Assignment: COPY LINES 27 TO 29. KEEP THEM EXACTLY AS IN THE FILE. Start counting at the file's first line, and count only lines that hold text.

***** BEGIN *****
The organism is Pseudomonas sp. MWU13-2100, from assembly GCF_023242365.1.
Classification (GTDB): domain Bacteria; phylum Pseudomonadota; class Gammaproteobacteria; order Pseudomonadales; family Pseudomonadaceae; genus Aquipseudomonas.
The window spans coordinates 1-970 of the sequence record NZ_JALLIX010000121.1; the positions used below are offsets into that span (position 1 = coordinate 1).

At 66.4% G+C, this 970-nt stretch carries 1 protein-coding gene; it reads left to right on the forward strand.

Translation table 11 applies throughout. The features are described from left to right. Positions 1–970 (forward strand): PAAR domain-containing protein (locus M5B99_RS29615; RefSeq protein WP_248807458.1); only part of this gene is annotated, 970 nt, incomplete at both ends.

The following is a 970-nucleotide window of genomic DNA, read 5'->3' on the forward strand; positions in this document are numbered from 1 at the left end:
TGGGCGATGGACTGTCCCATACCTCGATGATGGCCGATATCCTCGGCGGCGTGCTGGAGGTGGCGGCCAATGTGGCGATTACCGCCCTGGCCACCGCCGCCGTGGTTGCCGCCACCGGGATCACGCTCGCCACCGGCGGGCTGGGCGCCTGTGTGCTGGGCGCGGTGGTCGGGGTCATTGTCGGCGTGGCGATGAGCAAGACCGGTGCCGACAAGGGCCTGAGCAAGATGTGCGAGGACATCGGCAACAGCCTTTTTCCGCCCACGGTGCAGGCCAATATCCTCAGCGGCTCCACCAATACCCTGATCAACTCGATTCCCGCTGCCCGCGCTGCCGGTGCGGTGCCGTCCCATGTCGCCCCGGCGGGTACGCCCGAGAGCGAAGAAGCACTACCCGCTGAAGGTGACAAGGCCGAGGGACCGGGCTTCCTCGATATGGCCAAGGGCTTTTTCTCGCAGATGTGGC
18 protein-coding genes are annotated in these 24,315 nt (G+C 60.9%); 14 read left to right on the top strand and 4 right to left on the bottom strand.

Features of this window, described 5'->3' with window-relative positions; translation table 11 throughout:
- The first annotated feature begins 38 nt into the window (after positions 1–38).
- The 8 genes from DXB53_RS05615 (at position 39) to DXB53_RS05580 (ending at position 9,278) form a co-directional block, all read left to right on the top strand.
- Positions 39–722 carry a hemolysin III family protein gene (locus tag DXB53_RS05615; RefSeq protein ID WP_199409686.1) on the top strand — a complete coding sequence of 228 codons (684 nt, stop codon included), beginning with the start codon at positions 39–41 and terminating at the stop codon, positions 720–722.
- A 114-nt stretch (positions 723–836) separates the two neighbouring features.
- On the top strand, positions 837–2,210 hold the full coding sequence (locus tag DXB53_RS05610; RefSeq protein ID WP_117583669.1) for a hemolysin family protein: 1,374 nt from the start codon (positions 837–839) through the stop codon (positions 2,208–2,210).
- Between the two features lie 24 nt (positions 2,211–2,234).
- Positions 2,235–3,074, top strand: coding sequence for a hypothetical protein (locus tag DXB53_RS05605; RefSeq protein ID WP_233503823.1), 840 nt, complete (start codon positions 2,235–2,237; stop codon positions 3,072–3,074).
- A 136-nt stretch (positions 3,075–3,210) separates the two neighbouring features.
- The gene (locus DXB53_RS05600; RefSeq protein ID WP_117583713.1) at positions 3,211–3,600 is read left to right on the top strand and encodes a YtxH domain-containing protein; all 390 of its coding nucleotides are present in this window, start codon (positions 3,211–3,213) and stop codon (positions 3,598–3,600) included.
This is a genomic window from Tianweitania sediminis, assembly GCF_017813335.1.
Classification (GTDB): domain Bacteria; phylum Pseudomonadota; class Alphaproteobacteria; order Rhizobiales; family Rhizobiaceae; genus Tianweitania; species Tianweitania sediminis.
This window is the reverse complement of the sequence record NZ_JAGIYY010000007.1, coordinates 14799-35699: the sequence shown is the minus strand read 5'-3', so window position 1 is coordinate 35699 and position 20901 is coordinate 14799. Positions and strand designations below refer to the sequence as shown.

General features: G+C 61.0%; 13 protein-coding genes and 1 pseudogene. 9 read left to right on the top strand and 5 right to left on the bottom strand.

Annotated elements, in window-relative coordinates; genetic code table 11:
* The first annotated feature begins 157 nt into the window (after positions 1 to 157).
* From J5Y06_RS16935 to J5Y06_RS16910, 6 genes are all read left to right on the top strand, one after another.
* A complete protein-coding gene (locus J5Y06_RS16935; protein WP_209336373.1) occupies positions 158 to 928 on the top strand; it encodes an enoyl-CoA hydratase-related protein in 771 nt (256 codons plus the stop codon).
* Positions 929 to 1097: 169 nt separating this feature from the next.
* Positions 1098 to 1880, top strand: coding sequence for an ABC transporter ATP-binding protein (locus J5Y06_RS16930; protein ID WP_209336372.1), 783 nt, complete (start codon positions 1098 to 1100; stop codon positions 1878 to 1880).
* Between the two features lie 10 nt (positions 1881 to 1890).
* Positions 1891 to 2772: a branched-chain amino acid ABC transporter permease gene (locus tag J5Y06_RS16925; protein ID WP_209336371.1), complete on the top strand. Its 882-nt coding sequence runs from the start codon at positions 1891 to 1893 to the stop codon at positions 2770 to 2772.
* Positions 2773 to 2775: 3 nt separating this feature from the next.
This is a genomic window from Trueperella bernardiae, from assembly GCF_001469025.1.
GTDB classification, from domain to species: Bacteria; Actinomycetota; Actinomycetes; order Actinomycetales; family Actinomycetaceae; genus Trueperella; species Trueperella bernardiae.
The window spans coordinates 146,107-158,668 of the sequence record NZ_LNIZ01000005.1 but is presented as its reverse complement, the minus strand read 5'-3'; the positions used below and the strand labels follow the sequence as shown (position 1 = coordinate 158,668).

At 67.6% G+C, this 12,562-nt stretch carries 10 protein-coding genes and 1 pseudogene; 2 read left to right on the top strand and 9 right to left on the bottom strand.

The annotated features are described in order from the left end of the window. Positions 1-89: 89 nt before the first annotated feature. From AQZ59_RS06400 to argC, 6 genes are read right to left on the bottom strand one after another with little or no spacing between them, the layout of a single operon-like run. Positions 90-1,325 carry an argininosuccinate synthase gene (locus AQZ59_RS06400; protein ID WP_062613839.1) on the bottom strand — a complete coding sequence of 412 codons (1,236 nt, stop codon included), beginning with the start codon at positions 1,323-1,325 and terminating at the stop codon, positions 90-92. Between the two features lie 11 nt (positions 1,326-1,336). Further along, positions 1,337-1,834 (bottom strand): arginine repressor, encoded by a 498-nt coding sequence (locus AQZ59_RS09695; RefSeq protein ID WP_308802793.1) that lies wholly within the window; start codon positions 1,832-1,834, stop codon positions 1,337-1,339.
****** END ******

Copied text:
* Positions 929 to 1097: 169 nt separating this feature from the next.
* Positions 1098 to 1880, top strand: coding sequence for an ABC transporter ATP-binding protein (locus J5Y06_RS16930; protein ID WP_209336372.1), 783 nt, complete (start codon positions 1098 to 1100; stop codon positions 1878 to 1880).
* Between the two features lie 10 nt (positions 1881 to 1890).